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For Subway, A Ruling Not So Sweet. Irish Court Says Its Bread Isn't Bread

Ireland's Supreme Court ruled that Subway bread shouldn't be classified as bread for tax purposes due to its sugar-to-flour ratio.
Ireland's Supreme Court ruled that Subway bread shouldn't be classified as bread for tax purposes due to its sugar-to-flour ratio.

In a decision shocking to those familiar with the $5 footlong, Ireland's Supreme Court has ruled: Subway bread isn't actually bread.

At least, not legally.

That's because its bread has too much sugar, the court said Tuesday. The country's Value-Added Tax Act of 1972 says tax-exempt bread can't have sugar, fat and bread improver exceed 2% of the weight of flour.


In Subway's recipe, sugar makes up 10% of the weight of the flour, according to the judgment. That's five times what the law deems acceptable.

The law distinguishes "bread as a staple food" from other baked goods that "are, or approach, confectionery or fancy baked goods." In other words, the court found that Subway's bread is perhaps legally closer to cake than bread.

"The resulting product falls outside the definition of 'bread' for the purposes of the Act," the ruling said. Five judges considered the case.

An Irish Subway franchisee, Bookfinders Ltd., prompted this legal interpretation after it sought a tax break for some of its menu items.

The country allows "staple" foods, which include bread, to have value-added taxes set at 0%. The franchisee originally submitted a claim in 2006, asking for a refund for some of the value-added taxes it paid in 2004 and 2005.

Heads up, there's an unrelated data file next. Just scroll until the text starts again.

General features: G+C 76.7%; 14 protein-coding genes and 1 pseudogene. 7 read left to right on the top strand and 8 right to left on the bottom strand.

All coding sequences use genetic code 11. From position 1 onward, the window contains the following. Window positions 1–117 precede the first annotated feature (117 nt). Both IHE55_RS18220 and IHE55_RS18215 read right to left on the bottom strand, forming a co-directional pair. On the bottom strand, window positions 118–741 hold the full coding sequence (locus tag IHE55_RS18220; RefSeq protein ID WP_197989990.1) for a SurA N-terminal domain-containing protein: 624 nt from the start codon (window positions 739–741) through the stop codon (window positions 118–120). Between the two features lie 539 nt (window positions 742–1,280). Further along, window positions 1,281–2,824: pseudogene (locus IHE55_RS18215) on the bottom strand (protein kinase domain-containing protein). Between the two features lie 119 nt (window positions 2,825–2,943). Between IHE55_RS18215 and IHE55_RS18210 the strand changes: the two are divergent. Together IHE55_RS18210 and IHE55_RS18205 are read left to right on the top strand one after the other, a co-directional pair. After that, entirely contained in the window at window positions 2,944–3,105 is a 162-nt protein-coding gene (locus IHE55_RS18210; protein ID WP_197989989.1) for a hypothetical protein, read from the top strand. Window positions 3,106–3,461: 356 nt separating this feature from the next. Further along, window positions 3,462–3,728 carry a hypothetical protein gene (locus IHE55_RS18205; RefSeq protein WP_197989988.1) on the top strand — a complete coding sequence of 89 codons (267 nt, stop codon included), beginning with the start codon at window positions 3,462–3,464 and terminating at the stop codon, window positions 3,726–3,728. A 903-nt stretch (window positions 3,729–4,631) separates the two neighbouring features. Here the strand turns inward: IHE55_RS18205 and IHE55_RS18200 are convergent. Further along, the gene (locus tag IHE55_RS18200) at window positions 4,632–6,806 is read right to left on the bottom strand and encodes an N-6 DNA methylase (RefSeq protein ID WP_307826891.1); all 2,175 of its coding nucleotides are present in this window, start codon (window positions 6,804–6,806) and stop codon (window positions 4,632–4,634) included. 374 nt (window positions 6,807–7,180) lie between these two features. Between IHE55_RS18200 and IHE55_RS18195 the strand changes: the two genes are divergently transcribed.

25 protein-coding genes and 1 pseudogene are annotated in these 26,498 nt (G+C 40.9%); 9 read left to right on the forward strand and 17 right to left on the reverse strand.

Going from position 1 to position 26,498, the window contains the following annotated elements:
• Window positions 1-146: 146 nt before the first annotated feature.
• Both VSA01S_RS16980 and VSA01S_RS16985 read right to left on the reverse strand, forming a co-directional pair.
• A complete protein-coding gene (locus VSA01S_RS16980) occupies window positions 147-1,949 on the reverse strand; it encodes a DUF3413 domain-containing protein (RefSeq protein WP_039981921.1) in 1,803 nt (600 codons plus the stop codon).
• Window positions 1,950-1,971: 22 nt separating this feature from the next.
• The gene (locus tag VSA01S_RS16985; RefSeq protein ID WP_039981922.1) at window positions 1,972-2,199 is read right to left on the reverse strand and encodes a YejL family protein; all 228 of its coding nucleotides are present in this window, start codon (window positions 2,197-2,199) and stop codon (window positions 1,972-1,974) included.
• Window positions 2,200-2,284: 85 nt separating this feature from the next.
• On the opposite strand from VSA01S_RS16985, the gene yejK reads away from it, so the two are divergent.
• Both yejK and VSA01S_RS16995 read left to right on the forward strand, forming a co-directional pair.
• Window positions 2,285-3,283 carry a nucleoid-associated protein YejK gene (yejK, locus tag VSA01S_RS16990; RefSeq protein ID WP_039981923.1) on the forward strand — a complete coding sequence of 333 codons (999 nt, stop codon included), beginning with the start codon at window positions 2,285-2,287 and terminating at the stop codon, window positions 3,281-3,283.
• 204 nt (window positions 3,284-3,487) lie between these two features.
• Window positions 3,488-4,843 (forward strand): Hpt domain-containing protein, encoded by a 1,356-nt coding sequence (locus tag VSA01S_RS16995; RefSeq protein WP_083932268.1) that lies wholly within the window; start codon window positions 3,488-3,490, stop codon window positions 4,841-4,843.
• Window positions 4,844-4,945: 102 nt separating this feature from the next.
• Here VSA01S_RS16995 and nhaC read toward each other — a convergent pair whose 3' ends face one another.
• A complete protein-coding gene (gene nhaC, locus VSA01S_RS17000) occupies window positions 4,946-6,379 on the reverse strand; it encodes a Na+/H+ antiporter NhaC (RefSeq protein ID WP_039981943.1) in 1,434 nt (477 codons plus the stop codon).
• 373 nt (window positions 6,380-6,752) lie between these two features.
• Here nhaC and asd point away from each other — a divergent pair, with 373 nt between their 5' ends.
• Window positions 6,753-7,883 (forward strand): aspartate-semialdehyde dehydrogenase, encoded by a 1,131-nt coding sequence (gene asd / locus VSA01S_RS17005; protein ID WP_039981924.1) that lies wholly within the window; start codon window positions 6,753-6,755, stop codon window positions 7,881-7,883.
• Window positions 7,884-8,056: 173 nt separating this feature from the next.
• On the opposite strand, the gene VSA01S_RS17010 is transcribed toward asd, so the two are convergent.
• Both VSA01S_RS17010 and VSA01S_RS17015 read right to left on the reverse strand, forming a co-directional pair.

Subway dismissed the argument that its bread isn't legit.

"Subway's bread is, of course, bread. We have been baking fresh bread in our restaurants for more than three decades and our guests return each day for sandwiches made on bread that smells as good as it tastes," a Subway spokesperson said in a statement. The company says it's reviewing the ruling.

A 6-inch Subway bread roll contains 3 to 5 grams of sugar, except for gluten-free, which has 7, according to data from the company.

This isn't the only time Subway has faced pushback on how it describes its food.

In 2013, Subway was sued after a viral social media post showed that one of the chain's advertised footlongs wasn't actually a foot long. Subway started measuring its sandwiches, but a settlement in the case was dismissed as "utterly worthless."

The following year, the chain removed azodicarbonamide, a chemical found in yoga mats, from its breads after an online petition went viral calling for its removal.

While Subway has to continue paying taxes on its bread in Ireland, tech giant Apple was recently cut a major break in the same country. An order for Apple to pay back nearly $15 billion of government tax breaks was overturned in July.

Perhaps Ireland's ruling in regard to Subway can be categorized with other carb-based debates.

Like whether hot dogs and burritos are sandwiches. (The state of New York says yes; the U.S. Department of Agriculture says no.)

Subway already weighed in on the hot dog-sandwich debate by the way. In 2010, it sent a cease-and-desist letter to a Florida hot dog restaurant for using the term "footlong."

The company later decided hot dogs are, in fact, not sandwiches and recanted the letter.

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